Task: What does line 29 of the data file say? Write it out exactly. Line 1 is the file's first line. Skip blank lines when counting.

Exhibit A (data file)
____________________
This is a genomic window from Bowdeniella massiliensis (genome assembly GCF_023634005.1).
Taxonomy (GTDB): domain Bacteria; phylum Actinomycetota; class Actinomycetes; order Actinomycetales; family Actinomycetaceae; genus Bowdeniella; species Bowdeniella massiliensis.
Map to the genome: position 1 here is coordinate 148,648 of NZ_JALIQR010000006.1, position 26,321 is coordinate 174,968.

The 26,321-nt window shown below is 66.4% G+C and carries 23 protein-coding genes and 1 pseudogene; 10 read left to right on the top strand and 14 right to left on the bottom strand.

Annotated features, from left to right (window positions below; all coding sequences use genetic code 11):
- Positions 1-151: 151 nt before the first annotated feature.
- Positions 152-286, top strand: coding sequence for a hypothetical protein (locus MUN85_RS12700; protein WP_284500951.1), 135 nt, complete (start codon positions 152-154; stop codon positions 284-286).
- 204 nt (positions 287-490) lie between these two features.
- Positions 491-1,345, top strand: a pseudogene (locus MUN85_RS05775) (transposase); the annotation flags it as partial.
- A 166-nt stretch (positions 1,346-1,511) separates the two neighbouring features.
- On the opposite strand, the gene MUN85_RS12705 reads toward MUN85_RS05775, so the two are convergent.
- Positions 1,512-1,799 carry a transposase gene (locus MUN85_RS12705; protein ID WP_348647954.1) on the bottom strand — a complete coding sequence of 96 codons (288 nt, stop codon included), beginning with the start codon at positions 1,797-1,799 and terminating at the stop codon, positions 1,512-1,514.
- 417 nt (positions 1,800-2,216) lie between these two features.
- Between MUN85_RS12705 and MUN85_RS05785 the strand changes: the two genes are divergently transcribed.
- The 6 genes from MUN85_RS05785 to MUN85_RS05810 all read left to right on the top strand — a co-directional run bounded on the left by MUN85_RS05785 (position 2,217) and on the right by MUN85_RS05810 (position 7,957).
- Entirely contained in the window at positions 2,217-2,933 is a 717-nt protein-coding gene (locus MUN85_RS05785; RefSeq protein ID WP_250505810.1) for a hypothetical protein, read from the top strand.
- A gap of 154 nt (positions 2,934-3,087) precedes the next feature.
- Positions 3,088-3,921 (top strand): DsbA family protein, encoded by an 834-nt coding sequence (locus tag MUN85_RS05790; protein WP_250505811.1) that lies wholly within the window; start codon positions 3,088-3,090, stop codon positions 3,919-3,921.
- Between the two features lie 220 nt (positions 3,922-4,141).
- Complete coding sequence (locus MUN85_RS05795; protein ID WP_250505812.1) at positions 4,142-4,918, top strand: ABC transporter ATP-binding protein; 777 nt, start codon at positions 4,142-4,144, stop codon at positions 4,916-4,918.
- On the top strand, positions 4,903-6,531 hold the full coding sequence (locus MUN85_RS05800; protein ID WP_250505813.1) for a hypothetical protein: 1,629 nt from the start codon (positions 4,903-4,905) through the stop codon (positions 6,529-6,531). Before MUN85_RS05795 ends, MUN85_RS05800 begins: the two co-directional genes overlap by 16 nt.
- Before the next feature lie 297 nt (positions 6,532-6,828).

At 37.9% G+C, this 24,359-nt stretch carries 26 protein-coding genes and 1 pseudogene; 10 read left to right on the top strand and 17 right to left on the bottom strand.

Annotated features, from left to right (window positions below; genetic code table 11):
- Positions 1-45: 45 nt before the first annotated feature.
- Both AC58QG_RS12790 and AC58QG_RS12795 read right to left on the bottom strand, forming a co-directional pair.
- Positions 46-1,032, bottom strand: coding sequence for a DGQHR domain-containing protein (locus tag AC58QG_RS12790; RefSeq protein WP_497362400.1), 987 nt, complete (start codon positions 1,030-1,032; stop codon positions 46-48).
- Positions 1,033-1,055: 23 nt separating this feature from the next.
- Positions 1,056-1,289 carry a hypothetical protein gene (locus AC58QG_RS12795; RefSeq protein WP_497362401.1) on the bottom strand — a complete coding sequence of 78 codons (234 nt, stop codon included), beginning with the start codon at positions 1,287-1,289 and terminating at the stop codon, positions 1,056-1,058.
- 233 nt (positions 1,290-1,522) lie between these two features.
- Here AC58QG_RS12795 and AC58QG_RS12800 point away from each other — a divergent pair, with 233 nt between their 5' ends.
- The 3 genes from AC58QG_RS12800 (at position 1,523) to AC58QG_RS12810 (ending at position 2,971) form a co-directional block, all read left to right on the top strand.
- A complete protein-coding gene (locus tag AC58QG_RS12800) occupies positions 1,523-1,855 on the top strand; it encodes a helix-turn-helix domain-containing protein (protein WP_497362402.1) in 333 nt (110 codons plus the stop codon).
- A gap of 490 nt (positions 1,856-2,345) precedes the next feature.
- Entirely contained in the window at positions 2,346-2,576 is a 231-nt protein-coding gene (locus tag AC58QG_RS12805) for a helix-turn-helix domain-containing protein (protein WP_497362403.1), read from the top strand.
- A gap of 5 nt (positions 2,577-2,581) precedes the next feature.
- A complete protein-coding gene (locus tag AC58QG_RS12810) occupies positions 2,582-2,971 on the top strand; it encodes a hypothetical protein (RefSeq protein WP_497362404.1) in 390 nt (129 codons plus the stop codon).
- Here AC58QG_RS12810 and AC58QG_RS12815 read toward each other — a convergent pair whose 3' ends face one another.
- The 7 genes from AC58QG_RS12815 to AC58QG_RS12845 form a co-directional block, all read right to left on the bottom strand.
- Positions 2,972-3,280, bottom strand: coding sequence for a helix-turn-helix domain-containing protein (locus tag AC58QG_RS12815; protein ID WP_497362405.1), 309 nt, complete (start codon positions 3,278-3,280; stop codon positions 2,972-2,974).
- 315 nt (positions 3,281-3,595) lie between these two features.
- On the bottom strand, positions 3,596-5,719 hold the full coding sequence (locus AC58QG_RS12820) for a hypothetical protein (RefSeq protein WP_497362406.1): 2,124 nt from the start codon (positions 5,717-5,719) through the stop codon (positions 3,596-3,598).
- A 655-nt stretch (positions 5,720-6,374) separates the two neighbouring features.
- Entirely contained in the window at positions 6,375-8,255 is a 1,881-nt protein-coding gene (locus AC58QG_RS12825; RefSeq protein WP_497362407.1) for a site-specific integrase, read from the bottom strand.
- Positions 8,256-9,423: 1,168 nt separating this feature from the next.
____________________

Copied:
- Positions 1,056-1,289 carry a hypothetical protein gene (locus AC58QG_RS12795; RefSeq protein WP_497362401.1) on the bottom strand — a complete coding sequence of 78 codons (234 nt, stop codon included), beginning with the start codon at positions 1,287-1,289 and terminating at the stop codon, positions 1,056-1,058.